You don’t have to follow all the recommendations listed below but choosing one or two or a combination of any of the ones which you think will work best for you is one roadmap to making your speech as perfect as you want it to be.
Don’t let the situation control you. Use that nerve to your advantage and walk with confidence with your speech as your effective tool in controlling others with your convincing remarks.
Take a Deep Breath – relax and focus on your breathing. This will ease up your stressed muscles and will help you concentrate on your speech.
Resist Intimidation – Forget speaking in front of people who are smarter than you. A university study shows that more often than not, more than 80% of your audience at a time does not have a complete background on your topic. This gives you a leading edge and puts you on a higher level of intellectual advantage.
Be Prepared – Nothing beats a well-prepared speech plan. Get enough practice and repeat it as many times as you can.
Ward Off Physical Distractions – Eliminate details which can cause confusion and distract you from your main business. Uncomfortable clothing and accessories that are irritating to the skin causes skin rashes. Wear light clothing or something which you are comfortable with.
Establish Eye Contact – Making eye to eye contact with your audience is the best way to deliver sincere and convincing oral discourse. It allows your audience to keep their attention on you and concentrate on what you have to say.
Choose the Right Food at the Right Time – Eat at least 3 hours before your actual speech. Food taken long enough before you do your talk perks your body up and provides you with the necessary energy to carry on the task of speaking.
The key is to face your fear, master your material, and rehearse.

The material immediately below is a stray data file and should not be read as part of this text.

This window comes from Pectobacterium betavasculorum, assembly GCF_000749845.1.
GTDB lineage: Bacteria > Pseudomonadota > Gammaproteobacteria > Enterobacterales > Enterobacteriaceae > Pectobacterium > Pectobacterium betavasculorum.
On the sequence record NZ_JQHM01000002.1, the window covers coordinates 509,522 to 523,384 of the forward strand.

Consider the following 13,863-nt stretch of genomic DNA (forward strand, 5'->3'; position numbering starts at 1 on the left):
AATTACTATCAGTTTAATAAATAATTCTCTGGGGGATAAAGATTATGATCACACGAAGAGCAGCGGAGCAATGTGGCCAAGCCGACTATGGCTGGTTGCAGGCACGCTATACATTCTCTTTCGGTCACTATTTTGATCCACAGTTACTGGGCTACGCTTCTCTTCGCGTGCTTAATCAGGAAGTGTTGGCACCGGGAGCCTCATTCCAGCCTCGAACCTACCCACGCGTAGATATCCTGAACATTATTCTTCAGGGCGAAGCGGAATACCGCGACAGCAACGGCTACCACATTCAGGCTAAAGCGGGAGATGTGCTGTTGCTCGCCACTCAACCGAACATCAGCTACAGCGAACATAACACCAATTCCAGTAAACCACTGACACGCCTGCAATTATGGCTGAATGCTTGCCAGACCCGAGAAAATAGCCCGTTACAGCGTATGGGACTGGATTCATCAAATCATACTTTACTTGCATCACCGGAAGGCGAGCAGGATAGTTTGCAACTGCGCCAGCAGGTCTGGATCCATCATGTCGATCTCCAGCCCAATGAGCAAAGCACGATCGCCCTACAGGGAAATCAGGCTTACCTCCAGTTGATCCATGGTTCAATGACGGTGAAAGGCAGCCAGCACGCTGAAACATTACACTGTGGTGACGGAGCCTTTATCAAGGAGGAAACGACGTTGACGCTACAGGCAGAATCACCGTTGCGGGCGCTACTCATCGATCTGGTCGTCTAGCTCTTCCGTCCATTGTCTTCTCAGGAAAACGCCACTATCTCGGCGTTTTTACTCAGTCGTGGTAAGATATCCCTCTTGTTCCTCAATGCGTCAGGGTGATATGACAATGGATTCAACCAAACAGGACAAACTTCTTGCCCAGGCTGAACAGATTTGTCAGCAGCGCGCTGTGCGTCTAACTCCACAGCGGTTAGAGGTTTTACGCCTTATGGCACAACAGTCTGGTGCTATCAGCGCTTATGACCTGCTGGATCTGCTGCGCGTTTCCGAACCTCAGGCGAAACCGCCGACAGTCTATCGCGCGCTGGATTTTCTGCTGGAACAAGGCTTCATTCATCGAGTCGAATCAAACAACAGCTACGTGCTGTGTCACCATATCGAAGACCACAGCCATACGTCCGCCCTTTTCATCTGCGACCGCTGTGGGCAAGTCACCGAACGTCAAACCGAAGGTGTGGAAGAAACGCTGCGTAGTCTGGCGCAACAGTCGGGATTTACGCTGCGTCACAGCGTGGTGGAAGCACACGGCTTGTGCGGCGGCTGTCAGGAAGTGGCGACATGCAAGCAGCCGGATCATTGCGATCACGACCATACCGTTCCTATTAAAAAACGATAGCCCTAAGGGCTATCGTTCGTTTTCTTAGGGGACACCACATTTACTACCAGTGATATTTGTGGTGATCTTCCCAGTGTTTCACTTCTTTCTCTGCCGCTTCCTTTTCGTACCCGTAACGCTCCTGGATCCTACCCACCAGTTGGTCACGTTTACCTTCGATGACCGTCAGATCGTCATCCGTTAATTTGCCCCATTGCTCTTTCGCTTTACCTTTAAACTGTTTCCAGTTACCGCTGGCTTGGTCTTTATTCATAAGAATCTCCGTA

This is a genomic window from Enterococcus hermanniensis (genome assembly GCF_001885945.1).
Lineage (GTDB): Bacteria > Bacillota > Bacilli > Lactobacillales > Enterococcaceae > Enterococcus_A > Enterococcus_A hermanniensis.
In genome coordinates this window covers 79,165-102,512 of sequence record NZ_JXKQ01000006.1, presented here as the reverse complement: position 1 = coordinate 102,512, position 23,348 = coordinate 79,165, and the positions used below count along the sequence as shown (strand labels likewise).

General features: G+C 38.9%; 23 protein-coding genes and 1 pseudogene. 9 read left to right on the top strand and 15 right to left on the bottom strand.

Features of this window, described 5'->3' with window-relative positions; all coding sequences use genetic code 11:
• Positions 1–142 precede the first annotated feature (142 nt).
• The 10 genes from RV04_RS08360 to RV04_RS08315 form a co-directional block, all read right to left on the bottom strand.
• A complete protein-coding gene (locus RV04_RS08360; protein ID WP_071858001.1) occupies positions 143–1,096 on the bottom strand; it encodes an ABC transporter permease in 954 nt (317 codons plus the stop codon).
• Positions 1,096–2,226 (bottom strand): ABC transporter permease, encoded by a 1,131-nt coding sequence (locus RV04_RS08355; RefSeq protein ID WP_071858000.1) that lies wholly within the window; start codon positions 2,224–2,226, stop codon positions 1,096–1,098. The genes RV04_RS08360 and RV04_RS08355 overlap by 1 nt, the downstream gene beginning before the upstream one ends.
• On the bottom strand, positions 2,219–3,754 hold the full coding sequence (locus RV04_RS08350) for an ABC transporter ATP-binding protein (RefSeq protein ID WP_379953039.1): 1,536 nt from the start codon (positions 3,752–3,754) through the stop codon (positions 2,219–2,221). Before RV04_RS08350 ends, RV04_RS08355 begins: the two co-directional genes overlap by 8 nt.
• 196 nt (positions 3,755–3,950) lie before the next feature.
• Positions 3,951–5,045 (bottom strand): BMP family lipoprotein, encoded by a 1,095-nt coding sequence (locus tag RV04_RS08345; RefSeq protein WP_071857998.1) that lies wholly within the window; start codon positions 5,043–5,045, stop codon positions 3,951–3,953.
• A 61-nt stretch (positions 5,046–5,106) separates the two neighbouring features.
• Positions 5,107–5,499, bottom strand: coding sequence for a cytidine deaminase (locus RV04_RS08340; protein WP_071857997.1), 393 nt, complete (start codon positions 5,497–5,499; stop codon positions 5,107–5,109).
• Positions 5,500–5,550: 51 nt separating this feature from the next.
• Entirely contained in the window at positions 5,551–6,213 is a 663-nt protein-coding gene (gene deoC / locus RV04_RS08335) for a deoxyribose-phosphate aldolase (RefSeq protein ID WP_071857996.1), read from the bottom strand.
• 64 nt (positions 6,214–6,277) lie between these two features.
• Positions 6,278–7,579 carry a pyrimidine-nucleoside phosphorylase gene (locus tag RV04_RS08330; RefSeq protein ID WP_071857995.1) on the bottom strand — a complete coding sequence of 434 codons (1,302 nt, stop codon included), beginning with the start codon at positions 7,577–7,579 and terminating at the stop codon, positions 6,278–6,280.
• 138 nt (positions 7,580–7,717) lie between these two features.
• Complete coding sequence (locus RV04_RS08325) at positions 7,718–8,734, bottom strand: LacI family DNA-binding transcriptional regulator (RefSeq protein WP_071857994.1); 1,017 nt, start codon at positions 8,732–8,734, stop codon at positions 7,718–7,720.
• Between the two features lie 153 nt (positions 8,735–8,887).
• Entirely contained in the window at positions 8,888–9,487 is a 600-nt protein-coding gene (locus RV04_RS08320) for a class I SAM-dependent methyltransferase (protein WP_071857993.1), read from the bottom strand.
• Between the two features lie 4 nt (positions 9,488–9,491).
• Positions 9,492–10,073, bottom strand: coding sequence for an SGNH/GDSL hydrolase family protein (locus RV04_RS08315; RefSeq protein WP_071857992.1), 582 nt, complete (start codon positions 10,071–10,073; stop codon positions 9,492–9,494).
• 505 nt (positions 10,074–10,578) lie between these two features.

Here are some helpful tips on how you can use rehearsing to eliminate the fear of speaking in public:
1. Know your material.
Prepare an outline of your speech and look for bits of information which could be a major point of interest.
Read about every aspect of the topic so that it will not be difficult for you to answer unexpected questions should they come up through the course of your discussion.
2. Have a “dress rehearsal” before the big day.
If you are making a formal presentation in a particular place, go to the venue a day ahead or several hours before the presentation to familiarize yourself with the surroundings.
If there is a rostrum, stand in front of it and test the height. Make the necessary adjustments so that the audience will have a clear view of you as a speaker.
This is also a good time to check out the equipment that you need to proceed with your presentation.
Create charts and photos for a slide presentation to make your presentation more informative and interesting.
Time is also important so you can have a run-through of the entire speech and record your voice while doing so. This would give you anidea of how long it will run. The recording will also reveal the focal points where you can vary your tone of voice for a more lively speech.
It is also a great idea to tape yourself or have somebody do it for you while you are rehearsing your actual speech.
Review the video and look for ways to improve your overall presentation.
Practice makes perfect, so it is very important to rehearse before giving out that all-important oral presentation and help you reduce your public speaking anxiety.